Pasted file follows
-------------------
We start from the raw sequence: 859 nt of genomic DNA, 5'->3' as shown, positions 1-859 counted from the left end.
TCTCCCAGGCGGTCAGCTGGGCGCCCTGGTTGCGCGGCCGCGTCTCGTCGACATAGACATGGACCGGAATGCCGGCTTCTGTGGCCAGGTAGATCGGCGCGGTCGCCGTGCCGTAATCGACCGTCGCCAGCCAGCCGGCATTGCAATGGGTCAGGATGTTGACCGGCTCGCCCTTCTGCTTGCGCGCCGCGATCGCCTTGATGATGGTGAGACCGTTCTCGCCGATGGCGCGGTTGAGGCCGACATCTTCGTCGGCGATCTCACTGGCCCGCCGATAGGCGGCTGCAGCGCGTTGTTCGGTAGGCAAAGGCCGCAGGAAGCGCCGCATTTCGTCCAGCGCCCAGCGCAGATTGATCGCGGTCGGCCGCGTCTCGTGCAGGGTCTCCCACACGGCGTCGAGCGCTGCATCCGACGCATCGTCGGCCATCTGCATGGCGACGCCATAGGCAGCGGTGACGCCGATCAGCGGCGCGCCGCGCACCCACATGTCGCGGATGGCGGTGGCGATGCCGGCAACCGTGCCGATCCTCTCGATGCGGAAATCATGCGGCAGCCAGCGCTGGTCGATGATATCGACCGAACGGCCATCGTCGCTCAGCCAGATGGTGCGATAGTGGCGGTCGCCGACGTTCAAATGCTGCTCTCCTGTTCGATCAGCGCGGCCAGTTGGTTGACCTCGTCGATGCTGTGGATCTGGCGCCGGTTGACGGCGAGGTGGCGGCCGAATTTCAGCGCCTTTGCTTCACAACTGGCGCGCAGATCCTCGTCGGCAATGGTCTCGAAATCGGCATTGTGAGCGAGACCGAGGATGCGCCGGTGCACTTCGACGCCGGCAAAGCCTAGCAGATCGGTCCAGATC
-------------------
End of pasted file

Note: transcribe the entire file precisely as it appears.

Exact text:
We start from the raw sequence: 859 nt of genomic DNA, 5'->3' as shown, positions 1-859 counted from the left end.
TCTCCCAGGCGGTCAGCTGGGCGCCCTGGTTGCGCGGCCGCGTCTCGTCGACATAGACATGGACCGGAATGCCGGCTTCTGTGGCCAGGTAGATCGGCGCGGTCGCCGTGCCGTAATCGACCGTCGCCAGCCAGCCGGCATTGCAATGGGTCAGGATGTTGACCGGCTCGCCCTTCTGCTTGCGCGCCGCGATCGCCTTGATGATGGTGAGACCGTTCTCGCCGATGGCGCGGTTGAGGCCGACATCTTCGTCGGCGATCTCACTGGCCCGCCGATAGGCGGCTGCAGCGCGTTGTTCGGTAGGCAAAGGCCGCAGGAAGCGCCGCATTTCGTCCAGCGCCCAGCGCAGATTGATCGCGGTCGGCCGCGTCTCGTGCAGGGTCTCCCACACGGCGTCGAGCGCTGCATCCGACGCATCGTCGGCCATCTGCATGGCGACGCCATAGGCAGCGGTGACGCCGATCAGCGGCGCGCCGCGCACCCACATGTCGCGGATGGCGGTGGCGATGCCGGCAACCGTGCCGATCCTCTCGATGCGGAAATCATGCGGCAGCCAGCGCTGGTCGATGATATCGACCGAACGGCCATCGTCGCTCAGCCAGATGGTGCGATAGTGGCGGTCGCCGACGTTCAAATGCTGCTCTCCTGTTCGATCAGCGCGGCCAGTTGGTTGACCTCGTCGATGCTGTGGATCTGGCGCCGGTTGACGGCGAGGTGGCGGCCGAATTTCAGCGCCTTTGCTTCACAACTGGCGCGCAGATCCTCGTCGGCAATGGTCTCGAAATCGGCATTGTGAGCGAGACCGAGGATGCGCCGGTGCACTTCGACGCCGGCAAAGCCTAGCAGATCGGTCCAGATC